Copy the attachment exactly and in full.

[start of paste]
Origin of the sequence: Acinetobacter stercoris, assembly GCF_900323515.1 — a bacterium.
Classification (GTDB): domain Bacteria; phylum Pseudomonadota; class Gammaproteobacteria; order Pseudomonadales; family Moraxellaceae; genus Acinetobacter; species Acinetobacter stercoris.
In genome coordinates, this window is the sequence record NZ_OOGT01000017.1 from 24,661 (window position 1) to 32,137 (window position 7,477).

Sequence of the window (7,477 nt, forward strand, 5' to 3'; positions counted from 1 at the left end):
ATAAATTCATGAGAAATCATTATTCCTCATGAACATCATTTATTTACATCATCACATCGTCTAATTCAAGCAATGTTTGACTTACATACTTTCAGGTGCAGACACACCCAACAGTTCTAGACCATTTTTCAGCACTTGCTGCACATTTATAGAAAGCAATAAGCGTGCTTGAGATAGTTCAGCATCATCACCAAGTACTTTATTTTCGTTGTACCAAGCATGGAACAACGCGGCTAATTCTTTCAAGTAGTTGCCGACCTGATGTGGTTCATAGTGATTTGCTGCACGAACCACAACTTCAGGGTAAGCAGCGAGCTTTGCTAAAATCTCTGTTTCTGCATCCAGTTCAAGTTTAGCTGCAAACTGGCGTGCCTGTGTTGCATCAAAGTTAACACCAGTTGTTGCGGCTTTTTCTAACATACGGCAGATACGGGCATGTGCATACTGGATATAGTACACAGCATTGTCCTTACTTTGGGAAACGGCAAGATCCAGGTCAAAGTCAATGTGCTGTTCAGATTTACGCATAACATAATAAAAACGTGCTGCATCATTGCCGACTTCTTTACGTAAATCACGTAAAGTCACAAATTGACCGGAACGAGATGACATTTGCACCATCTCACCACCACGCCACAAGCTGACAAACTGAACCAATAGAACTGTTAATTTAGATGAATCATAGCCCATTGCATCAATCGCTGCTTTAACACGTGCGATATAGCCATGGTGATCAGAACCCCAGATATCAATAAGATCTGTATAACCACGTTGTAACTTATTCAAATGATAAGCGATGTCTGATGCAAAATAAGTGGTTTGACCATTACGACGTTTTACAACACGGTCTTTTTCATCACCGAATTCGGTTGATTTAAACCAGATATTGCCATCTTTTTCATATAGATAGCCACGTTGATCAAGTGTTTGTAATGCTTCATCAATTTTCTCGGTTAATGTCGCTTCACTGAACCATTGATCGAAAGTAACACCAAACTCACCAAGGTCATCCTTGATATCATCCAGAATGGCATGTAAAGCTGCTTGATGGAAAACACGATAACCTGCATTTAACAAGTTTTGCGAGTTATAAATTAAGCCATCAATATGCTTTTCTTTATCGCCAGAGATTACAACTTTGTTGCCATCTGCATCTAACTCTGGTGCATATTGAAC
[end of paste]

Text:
Origin of the sequence: Acinetobacter stercoris, assembly GCF_900323515.1 — a bacterium.
Classification (GTDB): domain Bacteria; phylum Pseudomonadota; class Gammaproteobacteria; order Pseudomonadales; family Moraxellaceae; genus Acinetobacter; species Acinetobacter stercoris.
In genome coordinates, this window is the sequence record NZ_OOGT01000017.1 from 24,661 (window position 1) to 32,137 (window position 7,477).

Sequence of the window (7,477 nt, forward strand, 5' to 3'; positions counted from 1 at the left end):
ATAAATTCATGAGAAATCATTATTCCTCATGAACATCATTTATTTACATCATCACATCGTCTAATTCAAGCAATGTTTGACTTACATACTTTCAGGTGCAGACACACCCAACAGTTCTAGACCATTTTTCAGCACTTGCTGCACATTTATAGAAAGCAATAAGCGTGCTTGAGATAGTTCAGCATCATCACCAAGTACTTTATTTTCGTTGTACCAAGCATGGAACAACGCGGCTAATTCTTTCAAGTAGTTGCCGACCTGATGTGGTTCATAGTGATTTGCTGCACGAACCACAACTTCAGGGTAAGCAGCGAGCTTTGCTAAAATCTCTGTTTCTGCATCCAGTTCAAGTTTAGCTGCAAACTGGCGTGCCTGTGTTGCATCAAAGTTAACACCAGTTGTTGCGGCTTTTTCTAACATACGGCAGATACGGGCATGTGCATACTGGATATAGTACACAGCATTGTCCTTACTTTGGGAAACGGCAAGATCCAGGTCAAAGTCAATGTGCTGTTCAGATTTACGCATAACATAATAAAAACGTGCTGCATCATTGCCGACTTCTTTACGTAAATCACGTAAAGTCACAAATTGACCGGAACGAGATGACATTTGCACCATCTCACCACCACGCCACAAGCTGACAAACTGAACCAATAGAACTGTTAATTTAGATGAATCATAGCCCATTGCATCAATCGCTGCTTTAACACGTGCGATATAGCCATGGTGATCAGAACCCCAGATATCAATAAGATCTGTATAACCACGTTGTAACTTATTCAAATGATAAGCGATGTCTGATGCAAAATAAGTGGTTTGACCATTACGACGTTTTACAACACGGTCTTTTTCATCACCGAATTCGGTTGATTTAAACCAGATATTGCCATCTTTTTCATATAGATAGCCACGTTGATCAAGTGTTTGTAATGCTTCATCAATTTTCTCGGTTAATGTCGCTTCACTGAACCATTGATCGAAAGTAACACCAAACTCACCAAGGTCATCCTTGATATCATCCAGAATGGCATGTAAAGCTGCTTGATGGAAAACACGATAACCTGCATTTAACAAGTTTTGCGAGTTATAAATTAAGCCATCAATATGCTTTTCTTTATCGCCAGAGATTACAACTTTGTTGCCATCTGCATCTAACTCTGGTGCATATTGAAC